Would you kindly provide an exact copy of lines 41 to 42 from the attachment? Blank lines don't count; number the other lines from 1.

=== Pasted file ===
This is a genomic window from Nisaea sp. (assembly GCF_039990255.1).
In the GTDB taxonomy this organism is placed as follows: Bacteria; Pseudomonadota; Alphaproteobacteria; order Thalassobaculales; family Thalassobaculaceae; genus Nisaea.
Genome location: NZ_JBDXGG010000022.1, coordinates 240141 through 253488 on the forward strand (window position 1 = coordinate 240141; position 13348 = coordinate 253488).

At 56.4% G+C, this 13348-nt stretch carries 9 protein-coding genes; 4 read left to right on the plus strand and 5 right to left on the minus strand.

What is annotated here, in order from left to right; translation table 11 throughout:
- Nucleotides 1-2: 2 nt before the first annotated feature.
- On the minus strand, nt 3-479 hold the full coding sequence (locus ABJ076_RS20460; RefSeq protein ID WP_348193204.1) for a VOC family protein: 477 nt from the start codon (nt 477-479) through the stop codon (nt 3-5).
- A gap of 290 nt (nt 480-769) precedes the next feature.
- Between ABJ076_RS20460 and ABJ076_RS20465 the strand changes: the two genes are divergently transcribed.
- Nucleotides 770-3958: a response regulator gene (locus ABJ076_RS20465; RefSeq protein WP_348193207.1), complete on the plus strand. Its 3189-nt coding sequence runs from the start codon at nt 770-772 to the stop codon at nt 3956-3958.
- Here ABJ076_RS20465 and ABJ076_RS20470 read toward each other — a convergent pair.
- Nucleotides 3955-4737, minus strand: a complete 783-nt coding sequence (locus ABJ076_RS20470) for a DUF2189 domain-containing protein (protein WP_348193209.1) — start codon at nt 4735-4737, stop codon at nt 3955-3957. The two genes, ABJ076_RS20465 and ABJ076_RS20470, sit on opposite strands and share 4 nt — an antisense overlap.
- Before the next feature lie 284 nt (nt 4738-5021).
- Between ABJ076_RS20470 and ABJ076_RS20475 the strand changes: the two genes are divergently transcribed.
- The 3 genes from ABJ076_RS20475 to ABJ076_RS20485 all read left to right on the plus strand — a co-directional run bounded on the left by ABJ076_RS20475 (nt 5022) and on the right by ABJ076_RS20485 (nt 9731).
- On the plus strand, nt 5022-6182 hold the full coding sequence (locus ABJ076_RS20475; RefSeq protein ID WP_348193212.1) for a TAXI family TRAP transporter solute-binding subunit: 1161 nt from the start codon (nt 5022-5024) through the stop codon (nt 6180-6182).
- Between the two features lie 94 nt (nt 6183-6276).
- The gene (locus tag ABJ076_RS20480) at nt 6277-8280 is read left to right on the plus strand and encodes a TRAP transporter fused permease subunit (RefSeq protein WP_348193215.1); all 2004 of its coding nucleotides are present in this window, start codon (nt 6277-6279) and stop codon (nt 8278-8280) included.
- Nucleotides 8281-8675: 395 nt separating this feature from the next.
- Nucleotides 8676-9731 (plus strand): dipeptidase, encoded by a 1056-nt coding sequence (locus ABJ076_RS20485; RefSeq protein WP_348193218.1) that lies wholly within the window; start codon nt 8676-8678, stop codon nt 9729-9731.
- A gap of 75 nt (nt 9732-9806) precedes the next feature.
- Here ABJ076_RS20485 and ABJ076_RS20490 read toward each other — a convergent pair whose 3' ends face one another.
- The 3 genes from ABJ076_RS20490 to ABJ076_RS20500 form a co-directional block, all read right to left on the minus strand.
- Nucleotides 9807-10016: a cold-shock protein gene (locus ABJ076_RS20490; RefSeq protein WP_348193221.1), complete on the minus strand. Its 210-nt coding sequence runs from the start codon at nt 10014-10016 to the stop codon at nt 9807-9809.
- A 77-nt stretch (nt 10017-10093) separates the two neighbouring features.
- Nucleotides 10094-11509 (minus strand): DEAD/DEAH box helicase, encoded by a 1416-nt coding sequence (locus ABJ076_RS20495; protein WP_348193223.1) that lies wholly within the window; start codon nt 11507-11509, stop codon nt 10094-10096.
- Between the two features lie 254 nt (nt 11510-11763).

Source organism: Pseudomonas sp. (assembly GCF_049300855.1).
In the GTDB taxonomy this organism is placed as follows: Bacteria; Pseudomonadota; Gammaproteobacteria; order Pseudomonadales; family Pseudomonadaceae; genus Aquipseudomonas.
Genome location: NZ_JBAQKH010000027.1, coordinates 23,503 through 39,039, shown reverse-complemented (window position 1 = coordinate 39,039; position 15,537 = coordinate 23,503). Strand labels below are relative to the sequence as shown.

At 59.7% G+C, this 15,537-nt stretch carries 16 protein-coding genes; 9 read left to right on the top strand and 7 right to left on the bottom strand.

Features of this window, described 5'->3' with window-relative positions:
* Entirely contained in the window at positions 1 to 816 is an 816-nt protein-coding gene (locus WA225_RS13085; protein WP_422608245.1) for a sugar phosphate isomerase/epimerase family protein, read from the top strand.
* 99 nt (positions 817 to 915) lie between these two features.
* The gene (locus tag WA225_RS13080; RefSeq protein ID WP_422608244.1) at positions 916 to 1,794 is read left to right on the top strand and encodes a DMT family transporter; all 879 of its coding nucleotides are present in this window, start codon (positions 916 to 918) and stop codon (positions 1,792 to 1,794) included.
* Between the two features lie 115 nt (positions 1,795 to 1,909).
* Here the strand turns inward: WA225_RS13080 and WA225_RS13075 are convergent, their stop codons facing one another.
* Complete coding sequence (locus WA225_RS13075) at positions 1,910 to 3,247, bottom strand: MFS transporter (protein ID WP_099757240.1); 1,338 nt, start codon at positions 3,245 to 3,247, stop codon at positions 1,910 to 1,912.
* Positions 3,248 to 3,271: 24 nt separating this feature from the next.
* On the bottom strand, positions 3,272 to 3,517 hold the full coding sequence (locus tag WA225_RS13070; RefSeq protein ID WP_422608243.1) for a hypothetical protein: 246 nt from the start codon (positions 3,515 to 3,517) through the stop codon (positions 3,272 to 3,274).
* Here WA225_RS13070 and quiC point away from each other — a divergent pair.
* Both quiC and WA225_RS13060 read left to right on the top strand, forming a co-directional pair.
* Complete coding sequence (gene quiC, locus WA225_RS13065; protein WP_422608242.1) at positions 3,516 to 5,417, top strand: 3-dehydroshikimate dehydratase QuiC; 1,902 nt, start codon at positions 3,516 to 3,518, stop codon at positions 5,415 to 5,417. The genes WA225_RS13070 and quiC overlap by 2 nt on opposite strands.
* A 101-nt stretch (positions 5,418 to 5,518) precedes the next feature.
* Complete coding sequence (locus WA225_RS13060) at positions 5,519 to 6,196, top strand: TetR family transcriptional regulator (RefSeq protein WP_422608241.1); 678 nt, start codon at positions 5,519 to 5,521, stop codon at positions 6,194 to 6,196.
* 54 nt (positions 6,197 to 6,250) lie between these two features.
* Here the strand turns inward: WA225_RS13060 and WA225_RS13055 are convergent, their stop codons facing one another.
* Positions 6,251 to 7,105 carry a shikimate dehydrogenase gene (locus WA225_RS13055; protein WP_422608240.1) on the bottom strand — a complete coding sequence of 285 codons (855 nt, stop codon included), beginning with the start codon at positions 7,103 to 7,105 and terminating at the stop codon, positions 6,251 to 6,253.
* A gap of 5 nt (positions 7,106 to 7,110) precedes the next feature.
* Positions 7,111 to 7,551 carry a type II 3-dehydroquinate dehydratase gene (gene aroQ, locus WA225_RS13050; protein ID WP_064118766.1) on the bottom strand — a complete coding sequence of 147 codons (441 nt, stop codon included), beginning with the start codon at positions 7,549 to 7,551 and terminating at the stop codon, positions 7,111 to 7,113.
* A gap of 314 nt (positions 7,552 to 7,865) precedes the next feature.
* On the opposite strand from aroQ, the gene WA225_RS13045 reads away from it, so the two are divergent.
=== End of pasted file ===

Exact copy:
* Here WA225_RS13070 and quiC point away from each other — a divergent pair.
* Both quiC and WA225_RS13060 read left to right on the top strand, forming a co-directional pair.